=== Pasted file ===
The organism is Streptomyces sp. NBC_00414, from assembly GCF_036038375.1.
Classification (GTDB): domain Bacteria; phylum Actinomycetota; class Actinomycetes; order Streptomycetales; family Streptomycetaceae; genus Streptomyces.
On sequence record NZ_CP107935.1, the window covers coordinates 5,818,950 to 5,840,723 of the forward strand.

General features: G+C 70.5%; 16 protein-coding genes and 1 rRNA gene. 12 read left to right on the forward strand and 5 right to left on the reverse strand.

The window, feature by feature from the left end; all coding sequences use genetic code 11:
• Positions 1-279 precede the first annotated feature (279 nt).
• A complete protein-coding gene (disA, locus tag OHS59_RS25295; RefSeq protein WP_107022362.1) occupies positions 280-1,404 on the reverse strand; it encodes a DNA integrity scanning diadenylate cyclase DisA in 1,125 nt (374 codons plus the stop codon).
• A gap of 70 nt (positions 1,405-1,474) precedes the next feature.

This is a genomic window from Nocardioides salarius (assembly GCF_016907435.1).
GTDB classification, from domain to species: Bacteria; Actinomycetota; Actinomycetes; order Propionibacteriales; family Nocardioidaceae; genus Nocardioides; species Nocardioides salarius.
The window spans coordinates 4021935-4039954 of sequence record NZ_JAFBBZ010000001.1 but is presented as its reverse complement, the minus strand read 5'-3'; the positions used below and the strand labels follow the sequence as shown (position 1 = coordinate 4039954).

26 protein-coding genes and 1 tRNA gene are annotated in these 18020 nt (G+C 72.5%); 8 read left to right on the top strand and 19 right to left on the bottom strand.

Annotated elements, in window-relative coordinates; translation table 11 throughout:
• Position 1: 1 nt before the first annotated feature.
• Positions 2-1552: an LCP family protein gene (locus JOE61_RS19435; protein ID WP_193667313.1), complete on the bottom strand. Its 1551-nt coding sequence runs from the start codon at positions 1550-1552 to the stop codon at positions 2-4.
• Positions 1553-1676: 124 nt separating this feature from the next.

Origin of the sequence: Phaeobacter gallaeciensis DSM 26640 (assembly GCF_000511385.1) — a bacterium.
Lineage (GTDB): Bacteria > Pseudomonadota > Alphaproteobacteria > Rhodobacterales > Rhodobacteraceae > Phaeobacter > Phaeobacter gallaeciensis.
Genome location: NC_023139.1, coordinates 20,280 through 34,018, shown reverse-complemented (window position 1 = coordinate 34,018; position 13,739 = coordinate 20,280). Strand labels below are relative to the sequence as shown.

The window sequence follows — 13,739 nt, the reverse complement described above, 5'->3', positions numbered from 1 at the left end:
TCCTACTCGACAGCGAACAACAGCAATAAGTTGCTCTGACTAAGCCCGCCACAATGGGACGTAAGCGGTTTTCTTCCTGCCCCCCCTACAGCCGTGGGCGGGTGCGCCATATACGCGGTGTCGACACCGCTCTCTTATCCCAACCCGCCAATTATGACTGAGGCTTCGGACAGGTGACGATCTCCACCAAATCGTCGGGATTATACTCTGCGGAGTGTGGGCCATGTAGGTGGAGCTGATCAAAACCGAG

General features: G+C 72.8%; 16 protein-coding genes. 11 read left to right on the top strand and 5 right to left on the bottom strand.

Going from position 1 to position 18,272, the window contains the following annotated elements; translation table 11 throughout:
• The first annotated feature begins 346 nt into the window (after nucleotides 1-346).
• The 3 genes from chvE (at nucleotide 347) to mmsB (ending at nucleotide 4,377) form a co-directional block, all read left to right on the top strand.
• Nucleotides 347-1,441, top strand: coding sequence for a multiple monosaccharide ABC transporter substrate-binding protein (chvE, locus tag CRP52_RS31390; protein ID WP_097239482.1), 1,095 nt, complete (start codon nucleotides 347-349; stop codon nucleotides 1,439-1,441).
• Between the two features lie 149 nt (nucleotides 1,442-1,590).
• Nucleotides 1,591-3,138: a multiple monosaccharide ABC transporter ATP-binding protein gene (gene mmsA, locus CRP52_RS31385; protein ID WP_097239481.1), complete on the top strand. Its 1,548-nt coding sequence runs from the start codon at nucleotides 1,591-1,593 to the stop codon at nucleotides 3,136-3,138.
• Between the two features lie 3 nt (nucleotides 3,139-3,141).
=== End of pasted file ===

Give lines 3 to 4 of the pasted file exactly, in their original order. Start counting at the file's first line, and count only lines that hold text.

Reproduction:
On sequence record NZ_CP107935.1, the window covers coordinates 5,818,950 to 5,840,723 of the forward strand.

General features: G+C 70.5%; 16 protein-coding genes and 1 rRNA gene. 12 read left to right on the forward strand and 5 right to left on the reverse strand.